Our trip across the Cook Straight landed us in Picton, the doormat to the South Island and wine country. Our first steps on land were on a small beached inlet where tourists and locals lounged and took in the unfiltered sun (there's a hole over the ozone over NZ). Of course the first thing we do is start looking for shells. Instead we found an instagram worthy arrangement of stones so yes, we took a photo.
Picton was a sleepy little port town. It had a quaint little shopping district about two blocks by two blocks with art galleries, knick knack traps and pubs. One of its main "attractions" was the Edwin Fox museum. The Edwin Fox is the world's second oldest surviving merchant sailing ship and the only surviving ship that transported convicts to Australia. We had time to kill before checking into our rental so we took the tour. The ship was dry-docked under a large hanger but we could walk around the main floor as well as in the belly. It was pretty crazy to imagine people living in such cramped quarters for weeks and weeks at sea.
After the tour and some ice cream, we checked into our rental which was a condo overlooking a marina. The shore was busy with many birds hanging out before the tide came in. We went for a nice hike close by to wear off the sea legs and to work up our appetite for dinner.
The next day we did what you do in the Marlborough region: drink wine. More specifically, and more fun, we took a wine tour by bicycle through a local guide service in a town about 45 minutes away. At first I was afraid it would be lame and foo-foo but it was actually quite fun and the sommeliers were awesome to listen to about the history of their wines and all the nuances of the samples we drank. Yeah, wake and drink was a new thing to me and pretty awesome (but only on vacation, right?) Thankfully, we were offered water with our wine so as to not get too tipsy. We stopped once at a winery that had an outdoor cafe where we snacked off of a beautiful charcuterie board full of wine-friendly meats, cheeses and sweets, and of course more wine. ;)
This region of NZ is world renown for its whites, mainly Sauvignon Blanc and Pinot Gris (not Grigio) which as this Wiki article says, came out of nowhere in the 2000s. The area is home to acres and acres of vineyards, much like we have acres and acres of corn or soybean fields. The cool, moist climate, mostly the result of winds blowing inland from the sea, makes for perfect grape growing conditions. I really enjoyed the tour and the wine, of course.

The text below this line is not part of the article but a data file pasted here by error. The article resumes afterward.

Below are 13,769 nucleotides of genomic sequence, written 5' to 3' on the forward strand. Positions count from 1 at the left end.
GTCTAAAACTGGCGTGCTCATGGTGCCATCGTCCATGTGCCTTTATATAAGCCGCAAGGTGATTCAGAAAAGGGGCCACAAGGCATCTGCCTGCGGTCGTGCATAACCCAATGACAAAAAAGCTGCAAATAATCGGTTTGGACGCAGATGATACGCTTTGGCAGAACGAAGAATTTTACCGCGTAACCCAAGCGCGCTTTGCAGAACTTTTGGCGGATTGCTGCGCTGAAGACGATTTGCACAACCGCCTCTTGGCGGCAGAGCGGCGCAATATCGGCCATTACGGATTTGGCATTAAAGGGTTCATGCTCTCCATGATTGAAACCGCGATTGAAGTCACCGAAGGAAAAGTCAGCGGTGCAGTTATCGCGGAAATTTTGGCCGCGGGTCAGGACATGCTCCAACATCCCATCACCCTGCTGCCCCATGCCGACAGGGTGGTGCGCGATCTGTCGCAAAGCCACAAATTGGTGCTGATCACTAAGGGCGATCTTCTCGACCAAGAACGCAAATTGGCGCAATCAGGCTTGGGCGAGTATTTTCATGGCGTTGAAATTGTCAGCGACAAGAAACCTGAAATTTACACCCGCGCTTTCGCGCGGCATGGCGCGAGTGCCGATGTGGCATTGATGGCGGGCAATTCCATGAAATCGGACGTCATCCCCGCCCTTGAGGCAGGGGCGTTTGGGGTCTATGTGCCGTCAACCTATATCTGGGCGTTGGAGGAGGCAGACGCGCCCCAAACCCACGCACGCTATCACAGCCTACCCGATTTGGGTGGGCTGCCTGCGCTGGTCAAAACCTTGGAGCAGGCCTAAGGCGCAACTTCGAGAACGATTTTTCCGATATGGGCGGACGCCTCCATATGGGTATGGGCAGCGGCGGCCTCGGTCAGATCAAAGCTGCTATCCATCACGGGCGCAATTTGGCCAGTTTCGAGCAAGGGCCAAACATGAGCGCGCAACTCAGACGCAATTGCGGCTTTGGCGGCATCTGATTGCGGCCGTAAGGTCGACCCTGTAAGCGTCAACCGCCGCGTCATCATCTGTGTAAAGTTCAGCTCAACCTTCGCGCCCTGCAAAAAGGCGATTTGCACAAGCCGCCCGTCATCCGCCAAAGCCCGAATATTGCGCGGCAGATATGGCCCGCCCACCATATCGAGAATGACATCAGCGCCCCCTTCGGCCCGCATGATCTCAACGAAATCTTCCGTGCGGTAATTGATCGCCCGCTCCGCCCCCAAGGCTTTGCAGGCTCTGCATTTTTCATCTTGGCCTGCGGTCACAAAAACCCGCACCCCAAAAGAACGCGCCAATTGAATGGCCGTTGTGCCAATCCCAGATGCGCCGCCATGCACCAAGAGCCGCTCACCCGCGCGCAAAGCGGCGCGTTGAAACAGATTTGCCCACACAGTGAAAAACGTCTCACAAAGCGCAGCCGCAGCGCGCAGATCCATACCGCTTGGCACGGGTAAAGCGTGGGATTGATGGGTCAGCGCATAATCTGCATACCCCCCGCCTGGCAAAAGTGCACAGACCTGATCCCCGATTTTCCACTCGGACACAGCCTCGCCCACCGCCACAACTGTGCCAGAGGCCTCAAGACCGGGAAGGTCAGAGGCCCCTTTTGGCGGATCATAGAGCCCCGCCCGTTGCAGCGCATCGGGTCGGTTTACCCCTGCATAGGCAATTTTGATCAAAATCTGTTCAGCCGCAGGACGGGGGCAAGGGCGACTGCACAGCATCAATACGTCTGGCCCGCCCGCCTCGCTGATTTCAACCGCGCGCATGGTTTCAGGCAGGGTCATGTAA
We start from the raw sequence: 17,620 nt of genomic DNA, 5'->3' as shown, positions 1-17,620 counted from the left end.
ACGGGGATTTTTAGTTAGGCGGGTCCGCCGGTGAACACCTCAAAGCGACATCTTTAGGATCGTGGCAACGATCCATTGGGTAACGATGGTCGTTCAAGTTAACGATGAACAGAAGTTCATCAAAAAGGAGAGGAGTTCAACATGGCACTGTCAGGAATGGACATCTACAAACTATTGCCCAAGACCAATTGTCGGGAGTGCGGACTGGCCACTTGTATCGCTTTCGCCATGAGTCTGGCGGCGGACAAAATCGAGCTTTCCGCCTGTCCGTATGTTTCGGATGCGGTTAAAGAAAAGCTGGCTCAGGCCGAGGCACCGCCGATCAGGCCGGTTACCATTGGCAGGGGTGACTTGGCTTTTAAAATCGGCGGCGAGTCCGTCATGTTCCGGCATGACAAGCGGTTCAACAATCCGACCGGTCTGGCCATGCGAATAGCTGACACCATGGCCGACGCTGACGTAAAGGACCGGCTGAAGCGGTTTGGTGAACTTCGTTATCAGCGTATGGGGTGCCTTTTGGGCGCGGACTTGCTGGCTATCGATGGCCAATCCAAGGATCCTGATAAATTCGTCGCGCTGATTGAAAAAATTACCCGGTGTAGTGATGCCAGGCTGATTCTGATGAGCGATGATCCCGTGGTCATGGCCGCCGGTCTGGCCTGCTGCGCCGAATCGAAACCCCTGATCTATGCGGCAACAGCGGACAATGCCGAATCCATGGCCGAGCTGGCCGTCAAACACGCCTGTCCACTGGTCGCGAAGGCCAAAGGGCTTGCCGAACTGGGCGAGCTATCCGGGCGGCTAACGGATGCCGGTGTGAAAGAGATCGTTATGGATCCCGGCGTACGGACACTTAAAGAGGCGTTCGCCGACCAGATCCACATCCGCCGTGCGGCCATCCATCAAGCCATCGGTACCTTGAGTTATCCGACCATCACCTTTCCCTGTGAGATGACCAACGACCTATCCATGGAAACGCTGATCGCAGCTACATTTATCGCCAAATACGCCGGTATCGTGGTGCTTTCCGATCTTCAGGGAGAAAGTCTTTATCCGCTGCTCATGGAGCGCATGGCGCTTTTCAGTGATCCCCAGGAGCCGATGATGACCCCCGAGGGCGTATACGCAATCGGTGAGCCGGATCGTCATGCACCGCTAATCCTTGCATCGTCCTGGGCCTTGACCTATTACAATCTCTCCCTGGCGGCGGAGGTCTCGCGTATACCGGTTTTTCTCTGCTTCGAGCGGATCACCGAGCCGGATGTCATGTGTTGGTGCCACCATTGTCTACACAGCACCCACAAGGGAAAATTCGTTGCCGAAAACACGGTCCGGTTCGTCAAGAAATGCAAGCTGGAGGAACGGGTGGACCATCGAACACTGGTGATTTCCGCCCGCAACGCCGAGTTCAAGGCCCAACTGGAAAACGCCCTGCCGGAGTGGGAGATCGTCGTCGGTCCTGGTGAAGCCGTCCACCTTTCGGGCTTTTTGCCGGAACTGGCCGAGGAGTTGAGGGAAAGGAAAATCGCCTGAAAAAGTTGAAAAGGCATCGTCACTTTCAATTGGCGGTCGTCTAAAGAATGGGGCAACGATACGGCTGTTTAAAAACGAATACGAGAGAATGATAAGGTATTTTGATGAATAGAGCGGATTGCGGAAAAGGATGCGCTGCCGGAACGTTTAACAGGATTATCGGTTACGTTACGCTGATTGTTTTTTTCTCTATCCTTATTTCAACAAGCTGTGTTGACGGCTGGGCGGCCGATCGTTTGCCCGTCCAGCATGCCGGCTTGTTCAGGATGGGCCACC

Our next stop on the map was Kaikoura. Well known for its natural whale habitats (and whale tours) this was one of the first things I booked once we determined our travel plan. We were so looking forward to this but mother nature said not today! All the tours for that day were cancelled (full refund) due to high winds and rough seas so we made the best of it. The town had a pretty interesting museum and once the weather subsided, we took a walk along the shores. An earthquake in 2016 shook this part of the island, raising the sea floor a couple meters (I learned that at the museum), thus forcing the water's edge to start anywhere from 50 - 200 yards out from what was the shoreline. So when we climbed down the steps from the parking area, we were literally on the seafloor. It was so interesting with many shells, seaweed, small bugs and fish caught in shallow puddles. The actual beach was made up of black, smooth volcanic rocks with occasional white ones scattered about. We crawled around rocks that had been underwater for who knows how long and it was just a surreal experience that certainly wasn't planned. Those are the best ones!
By the time we checked into our hotel, I was full on sick with whatever April had. Though our historic hotel was on the beach with lots of views, all I wanted to do was see the inside of my eyelids. I didn't care that I could hear the lunch crowd moving their chairs and stacking dishes below our room in the hotel's restaurant. Nor did I care that our room didn't have a bathroom and had to use the one off the hallway. I stuck in my earplugs, downed some meds and took a nap. By late afternoon, I was feeling better and we found a hiking route somewhat close by, about a half hour drive through the country. The route was an out and back that pretty much just up for an hour on what was more like an ATV track. My knee was feeling pretty good on the way up. I was worried on the descent because it was so steep and loose so I took my time. By the end, it was feeling fine and I was almost able to walk with a normal gait. Huzzah! We had so much more physical exploring to come and knowing my knee was getting better was such a relief!